There must be a connection to you between punk music and comics. I’ve been trying to grapple with that my whole life because those two things hit me so hard, and I’ve kind of just been stuck with them my whole life. I read books with just words, and I watch movies and TV, but those two are the two that you can get together and make by yourself or with friends. I strongly believe that you don’t have to be able to draw to make a comic book. There are so many amazing comics that—I mean, Harvey Pekar is an inspiring example of a guy who couldn’t draw but made it work and made American Splendor, one of the greatest comic books of all time. So I think that’s what is inspiring to me about both things, that you can kind of just jump in.

What has been the biggest challenge so far? That’s just, like, me not knowing what I’m doing. The hardest part for me is having to admit that it’s going to be a lot of trial and error. As far as ordering stuff, I was really agonizing over it. Do I just order every Batman? What if nobody buys them? That’ll just come with running it—getting a sense of what people actually want or whatever. There’ll always be stuff that I’m always going to carry that I feel passionate about. There’s going to be an element of supply and demand. That’s caused of couple of sleepless nights, though, where I just wake up and I’m, like, “Wait, do people even want comic books? What am I doing? Is still a thing?” So maybe the biggest hurdle is just emotionally getting over that.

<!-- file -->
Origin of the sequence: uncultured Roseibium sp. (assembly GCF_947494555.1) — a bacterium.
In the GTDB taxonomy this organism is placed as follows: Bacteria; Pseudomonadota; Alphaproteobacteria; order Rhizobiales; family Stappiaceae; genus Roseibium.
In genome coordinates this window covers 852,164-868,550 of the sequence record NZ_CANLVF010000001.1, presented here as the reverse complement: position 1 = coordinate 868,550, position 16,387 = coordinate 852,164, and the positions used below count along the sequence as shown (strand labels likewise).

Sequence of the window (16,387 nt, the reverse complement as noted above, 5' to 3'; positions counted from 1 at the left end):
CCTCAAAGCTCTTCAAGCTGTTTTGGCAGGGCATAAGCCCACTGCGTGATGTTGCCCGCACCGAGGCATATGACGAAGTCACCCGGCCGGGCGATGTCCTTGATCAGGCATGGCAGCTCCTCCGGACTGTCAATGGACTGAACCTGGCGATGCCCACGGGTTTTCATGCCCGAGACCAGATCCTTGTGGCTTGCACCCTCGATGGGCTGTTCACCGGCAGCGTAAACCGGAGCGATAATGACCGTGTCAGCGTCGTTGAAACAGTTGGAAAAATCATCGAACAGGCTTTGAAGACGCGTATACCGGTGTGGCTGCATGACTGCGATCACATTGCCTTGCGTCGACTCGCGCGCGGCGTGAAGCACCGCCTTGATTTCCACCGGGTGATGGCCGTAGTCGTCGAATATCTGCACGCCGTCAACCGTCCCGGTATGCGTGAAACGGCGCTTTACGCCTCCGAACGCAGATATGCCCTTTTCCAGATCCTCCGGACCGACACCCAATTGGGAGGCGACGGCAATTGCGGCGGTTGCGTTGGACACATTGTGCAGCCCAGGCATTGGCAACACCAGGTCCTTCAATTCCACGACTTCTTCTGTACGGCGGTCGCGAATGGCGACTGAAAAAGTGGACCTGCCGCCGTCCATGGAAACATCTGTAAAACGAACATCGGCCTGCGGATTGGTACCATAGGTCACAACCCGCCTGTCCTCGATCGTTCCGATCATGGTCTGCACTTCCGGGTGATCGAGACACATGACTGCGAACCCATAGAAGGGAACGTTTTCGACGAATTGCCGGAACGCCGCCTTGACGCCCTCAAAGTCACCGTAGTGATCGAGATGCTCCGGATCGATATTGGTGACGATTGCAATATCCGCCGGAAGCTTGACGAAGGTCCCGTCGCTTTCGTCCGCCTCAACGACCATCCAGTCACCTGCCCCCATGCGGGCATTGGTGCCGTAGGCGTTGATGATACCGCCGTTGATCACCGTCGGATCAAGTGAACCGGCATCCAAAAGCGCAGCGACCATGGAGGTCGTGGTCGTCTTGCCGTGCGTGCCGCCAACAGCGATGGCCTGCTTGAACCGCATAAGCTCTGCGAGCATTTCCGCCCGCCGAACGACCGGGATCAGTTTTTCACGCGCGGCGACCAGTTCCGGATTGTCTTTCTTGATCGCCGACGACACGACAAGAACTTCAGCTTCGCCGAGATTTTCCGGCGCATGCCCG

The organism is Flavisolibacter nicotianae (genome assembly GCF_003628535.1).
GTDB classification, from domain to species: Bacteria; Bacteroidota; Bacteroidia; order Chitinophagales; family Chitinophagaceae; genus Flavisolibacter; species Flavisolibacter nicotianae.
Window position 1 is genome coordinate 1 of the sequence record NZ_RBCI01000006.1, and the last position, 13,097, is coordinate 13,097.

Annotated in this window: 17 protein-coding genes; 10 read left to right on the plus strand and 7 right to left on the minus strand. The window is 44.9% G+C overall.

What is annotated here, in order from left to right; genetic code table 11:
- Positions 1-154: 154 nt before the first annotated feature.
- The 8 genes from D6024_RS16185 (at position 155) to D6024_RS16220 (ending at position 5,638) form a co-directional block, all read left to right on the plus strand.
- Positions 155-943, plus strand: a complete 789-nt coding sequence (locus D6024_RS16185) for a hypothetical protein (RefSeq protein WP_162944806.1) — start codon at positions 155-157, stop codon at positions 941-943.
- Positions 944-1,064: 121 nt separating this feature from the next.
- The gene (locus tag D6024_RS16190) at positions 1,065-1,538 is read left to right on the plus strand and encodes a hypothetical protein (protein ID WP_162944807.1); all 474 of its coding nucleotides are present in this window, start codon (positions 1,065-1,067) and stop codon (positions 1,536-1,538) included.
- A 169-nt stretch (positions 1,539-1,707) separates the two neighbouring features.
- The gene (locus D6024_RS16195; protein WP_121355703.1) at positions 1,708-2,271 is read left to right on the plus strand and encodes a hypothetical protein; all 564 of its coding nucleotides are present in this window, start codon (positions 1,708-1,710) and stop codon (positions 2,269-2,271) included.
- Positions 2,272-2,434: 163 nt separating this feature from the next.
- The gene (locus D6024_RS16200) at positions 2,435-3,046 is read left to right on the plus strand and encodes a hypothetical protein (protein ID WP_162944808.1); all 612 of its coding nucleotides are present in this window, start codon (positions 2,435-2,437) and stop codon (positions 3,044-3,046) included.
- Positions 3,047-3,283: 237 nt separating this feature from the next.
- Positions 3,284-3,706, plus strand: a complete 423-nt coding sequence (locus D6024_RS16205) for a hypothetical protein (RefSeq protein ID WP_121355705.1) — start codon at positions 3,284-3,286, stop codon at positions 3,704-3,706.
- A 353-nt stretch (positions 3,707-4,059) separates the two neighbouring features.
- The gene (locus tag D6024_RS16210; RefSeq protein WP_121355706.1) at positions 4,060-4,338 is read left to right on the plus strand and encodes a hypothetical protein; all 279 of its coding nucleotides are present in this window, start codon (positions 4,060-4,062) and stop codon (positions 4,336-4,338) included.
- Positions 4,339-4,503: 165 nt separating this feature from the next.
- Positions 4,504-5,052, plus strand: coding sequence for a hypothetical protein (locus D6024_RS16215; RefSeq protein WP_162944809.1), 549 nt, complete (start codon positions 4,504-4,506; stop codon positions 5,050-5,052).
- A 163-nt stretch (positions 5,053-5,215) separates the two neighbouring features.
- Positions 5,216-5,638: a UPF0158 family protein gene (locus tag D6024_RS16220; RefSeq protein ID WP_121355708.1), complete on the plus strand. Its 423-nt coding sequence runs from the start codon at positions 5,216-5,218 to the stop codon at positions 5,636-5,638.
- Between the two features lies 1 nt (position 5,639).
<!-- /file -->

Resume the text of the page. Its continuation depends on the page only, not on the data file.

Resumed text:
1028 Elmwood Avenue, Buffalo 
 Opening June 18